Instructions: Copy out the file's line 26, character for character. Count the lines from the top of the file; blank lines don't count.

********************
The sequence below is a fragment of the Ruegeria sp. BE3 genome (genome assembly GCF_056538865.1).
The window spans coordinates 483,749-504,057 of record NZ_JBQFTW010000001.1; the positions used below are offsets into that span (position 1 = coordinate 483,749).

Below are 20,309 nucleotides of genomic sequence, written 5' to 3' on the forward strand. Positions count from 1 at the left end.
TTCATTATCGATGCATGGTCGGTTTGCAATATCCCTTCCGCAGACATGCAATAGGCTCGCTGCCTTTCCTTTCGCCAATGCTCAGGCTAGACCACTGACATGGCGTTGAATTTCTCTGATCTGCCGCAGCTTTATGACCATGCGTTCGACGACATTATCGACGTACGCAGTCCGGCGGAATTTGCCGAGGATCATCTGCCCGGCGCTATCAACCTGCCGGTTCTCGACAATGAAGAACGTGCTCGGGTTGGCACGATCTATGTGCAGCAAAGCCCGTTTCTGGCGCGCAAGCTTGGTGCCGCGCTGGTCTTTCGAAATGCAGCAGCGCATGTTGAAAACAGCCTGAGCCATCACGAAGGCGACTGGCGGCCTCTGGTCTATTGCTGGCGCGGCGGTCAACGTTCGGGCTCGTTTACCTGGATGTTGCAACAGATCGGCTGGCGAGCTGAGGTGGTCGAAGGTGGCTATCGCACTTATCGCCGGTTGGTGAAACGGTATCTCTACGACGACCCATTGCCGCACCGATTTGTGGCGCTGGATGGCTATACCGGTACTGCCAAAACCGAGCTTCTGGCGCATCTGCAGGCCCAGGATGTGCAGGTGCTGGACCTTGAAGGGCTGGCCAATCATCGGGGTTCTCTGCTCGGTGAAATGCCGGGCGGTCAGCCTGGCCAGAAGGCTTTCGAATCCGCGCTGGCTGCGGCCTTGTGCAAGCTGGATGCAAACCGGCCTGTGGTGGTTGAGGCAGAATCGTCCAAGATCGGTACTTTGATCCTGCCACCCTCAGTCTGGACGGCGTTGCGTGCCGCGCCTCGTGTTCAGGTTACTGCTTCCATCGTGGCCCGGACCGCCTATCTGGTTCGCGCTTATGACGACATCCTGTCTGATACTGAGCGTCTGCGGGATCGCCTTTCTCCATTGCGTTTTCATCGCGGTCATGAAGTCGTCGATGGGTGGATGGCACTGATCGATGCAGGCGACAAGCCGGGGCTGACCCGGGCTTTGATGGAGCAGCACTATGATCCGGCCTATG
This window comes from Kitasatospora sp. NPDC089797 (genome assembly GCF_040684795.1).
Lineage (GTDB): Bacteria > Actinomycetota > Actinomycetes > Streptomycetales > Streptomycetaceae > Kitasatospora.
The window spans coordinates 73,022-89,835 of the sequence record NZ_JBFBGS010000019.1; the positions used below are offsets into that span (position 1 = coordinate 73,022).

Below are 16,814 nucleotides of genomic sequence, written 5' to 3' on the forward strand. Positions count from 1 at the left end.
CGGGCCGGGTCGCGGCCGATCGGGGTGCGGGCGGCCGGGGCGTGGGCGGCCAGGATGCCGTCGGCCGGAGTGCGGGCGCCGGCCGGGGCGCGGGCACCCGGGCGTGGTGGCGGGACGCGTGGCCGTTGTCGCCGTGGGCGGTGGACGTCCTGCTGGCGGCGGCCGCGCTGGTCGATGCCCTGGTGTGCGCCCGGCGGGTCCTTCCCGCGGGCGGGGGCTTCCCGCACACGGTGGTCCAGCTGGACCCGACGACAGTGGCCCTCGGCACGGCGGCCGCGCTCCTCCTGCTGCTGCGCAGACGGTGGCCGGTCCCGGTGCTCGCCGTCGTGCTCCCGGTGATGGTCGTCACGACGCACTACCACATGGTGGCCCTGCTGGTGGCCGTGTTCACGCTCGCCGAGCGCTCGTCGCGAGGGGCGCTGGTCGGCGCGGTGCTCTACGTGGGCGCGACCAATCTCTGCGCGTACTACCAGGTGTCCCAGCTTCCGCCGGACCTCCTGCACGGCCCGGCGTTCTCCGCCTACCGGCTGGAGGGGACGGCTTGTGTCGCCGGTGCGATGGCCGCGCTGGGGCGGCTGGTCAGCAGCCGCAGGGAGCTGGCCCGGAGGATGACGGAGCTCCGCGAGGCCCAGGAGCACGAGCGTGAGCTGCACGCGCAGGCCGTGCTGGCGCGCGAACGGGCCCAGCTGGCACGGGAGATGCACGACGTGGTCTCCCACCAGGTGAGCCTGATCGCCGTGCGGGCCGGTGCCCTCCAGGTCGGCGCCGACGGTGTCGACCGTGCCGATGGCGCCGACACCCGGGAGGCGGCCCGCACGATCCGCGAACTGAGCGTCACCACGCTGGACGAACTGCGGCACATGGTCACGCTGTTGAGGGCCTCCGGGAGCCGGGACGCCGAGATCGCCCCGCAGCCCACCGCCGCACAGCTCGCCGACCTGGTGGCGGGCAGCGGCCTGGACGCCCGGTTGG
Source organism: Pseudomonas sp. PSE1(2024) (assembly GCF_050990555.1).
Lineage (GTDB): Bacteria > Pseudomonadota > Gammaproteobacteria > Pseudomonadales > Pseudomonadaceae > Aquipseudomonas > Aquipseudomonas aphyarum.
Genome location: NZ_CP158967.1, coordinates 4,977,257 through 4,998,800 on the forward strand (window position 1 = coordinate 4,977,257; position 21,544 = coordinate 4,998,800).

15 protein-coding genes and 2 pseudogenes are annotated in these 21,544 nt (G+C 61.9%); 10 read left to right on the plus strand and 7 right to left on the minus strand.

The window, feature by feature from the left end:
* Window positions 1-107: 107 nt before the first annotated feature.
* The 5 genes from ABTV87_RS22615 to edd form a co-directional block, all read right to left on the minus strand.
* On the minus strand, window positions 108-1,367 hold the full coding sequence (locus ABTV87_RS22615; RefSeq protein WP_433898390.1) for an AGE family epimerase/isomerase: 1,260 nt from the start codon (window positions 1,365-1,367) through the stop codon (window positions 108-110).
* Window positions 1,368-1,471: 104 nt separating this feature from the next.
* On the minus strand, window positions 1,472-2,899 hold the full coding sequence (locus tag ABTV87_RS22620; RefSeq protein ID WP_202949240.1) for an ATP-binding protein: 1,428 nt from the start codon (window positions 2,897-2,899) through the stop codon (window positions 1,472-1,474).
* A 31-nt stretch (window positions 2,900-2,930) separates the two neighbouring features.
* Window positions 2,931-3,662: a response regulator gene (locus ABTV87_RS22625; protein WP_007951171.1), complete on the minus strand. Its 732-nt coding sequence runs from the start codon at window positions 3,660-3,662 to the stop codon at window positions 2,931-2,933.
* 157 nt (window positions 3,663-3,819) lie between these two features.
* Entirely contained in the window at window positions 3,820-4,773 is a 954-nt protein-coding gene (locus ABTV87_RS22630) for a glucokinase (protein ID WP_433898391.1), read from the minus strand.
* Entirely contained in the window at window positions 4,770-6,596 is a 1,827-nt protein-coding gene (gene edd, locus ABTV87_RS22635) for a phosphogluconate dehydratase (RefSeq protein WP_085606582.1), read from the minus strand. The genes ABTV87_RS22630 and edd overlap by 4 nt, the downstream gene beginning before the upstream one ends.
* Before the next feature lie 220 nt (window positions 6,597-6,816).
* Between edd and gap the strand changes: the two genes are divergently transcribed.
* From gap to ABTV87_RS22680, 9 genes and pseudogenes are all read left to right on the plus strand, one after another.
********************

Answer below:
* Between edd and gap the strand changes: the two genes are divergently transcribed.